[This work, sometimes called Inshá-i Amír Khusrú, is a collection of farmáns, despatches, and letters by Amír Khusrú. It is rather an extensive work. A MS. belonging to Nawáb Zíáu-d dín, of Dehli, consists of 382 pages of small writing, nineteen lines in the page. The documents it contains are, as usual, written in the most grandiloquent style, a very small amount of information being wrapped up in a bewildering maze of words. The following abstract, made by a munshi, of a portion of one despatch, relates to a matter upon which the historians are silent. Barní says nothing of 'Aláu-d dín's ascendancy at Ghazní, and Firishta (I. 364) speaks only of plundering expeditions into that and the neighbouring countries.]


Abstract (Book IV., Sec. iii., Letter 3) of part of an Arz-dásht of Hájib Badr to the address of Prince Khizr Khán, the eldest son of Sultán 'Aláu-d dín Khiljí. The letter has no date.

This servant, Badr, begs to state, for the information of his high­ness Prince Khizr Khán, son of Iskandar-i sání ('Aláu-d dín), that, according to the royal orders, he marched with an army, and, after travelling through the various stages, he reached the banks of the Indus. He crossed the river in boats, and, proceeding onwards, arrived at Ghaznín in winter. The season was exceedingly cold. The Mughals of the place were in great alarm, from fear of the Musulmán army. But when the purport of the royal farmán was read to them, they became comforted, expressed their obedience, and were happy. As the king had ordered that the khutba of his name should be read in Ghaznín, all the Muhammadans, who had con­cealed themselves in mountains and ravines, as well as all the elders and principal Musulmáns of Ghaznín, who were looking with the eye of expectation towards Dehli, assembled in the Jámi' Masjid of the city, and on Friday the khutba was read in the name of Sultán 'Aláu-d dín. The noise of the acclamations of joy and congratulations rose high from all quarters. The vest of honour, which was sent by the king for the reader of the khutba, was put on his shoulders. One of the walls of the mosque, which was decayed and had fallen down, was newly raised.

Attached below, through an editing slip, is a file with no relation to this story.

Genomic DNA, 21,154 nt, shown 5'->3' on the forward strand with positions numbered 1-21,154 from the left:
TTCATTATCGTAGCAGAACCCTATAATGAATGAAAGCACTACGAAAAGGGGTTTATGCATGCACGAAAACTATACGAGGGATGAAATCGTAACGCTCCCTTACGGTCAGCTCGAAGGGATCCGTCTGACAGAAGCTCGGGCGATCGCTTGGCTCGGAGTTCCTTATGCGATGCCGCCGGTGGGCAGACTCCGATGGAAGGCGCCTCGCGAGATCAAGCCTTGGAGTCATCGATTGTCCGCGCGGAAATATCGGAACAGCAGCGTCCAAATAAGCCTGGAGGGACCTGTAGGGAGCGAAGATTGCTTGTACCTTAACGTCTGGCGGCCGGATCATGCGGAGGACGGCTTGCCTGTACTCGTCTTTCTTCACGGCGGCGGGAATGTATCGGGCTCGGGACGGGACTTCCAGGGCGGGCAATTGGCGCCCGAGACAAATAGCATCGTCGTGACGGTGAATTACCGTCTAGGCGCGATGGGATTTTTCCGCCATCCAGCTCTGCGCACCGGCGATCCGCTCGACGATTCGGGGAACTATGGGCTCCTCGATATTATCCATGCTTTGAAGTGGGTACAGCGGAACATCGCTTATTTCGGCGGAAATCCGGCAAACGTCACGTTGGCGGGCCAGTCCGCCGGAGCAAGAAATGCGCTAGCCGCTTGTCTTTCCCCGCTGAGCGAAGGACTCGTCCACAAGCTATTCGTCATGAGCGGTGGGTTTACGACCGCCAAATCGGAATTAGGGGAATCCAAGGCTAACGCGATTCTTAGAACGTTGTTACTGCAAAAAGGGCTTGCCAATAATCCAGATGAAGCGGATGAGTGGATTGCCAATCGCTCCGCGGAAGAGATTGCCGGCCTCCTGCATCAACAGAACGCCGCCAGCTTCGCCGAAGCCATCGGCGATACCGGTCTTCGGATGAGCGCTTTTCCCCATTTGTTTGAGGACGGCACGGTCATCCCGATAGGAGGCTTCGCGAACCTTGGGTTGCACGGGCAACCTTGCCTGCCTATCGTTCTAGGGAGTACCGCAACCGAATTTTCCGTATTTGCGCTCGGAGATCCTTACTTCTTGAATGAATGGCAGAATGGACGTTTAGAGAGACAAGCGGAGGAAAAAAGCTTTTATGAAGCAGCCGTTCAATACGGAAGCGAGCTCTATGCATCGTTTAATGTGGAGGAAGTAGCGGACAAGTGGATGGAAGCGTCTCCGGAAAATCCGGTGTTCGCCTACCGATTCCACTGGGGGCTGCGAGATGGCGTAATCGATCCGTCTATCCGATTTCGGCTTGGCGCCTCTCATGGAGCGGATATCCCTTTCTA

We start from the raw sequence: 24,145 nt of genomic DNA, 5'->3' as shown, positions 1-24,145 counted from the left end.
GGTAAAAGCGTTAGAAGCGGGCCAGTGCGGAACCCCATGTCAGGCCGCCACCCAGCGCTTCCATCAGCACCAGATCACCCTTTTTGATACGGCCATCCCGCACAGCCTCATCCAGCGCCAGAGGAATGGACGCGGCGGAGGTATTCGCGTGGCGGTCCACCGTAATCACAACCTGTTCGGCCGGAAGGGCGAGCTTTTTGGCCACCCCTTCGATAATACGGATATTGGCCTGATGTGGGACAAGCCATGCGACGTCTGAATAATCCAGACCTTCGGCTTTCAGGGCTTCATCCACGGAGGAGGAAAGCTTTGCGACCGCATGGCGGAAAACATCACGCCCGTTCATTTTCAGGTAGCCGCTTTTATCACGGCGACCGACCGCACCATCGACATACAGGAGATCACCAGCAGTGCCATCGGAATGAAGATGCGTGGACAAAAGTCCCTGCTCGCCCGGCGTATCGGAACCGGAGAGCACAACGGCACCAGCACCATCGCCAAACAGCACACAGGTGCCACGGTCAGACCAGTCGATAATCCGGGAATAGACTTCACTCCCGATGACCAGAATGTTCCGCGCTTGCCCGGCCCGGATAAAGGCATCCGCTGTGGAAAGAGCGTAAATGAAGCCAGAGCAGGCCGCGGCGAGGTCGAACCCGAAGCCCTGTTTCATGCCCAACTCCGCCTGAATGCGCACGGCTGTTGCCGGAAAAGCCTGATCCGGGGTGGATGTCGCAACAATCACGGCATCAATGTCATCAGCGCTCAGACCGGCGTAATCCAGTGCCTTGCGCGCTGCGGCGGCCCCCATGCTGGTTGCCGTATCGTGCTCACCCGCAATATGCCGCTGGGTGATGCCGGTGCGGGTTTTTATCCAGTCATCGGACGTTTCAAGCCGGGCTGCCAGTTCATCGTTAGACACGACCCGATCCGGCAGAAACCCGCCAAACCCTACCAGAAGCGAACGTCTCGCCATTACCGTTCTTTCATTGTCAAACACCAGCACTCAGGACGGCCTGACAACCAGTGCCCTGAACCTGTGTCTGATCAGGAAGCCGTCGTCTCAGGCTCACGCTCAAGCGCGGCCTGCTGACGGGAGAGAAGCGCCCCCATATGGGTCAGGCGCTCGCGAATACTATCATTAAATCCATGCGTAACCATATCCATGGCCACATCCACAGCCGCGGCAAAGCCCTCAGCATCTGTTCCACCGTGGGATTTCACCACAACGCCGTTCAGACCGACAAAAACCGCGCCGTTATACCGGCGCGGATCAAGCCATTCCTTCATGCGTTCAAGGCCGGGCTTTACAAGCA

On the same Friday, before the assembly of the Muhammadans, when the name of the king was pronounced in the khutba, he (Badr) offered, near the pulpit, the jewels which he had brought with him, and also one plate full of gold. He threw them down on the earth, and people fell on them and picked them up. The Mughals saw this from the top of the walls of the Masjid, and spoke something in their own tongue. In these days some of the infidels have embraced the Muhammadan faith.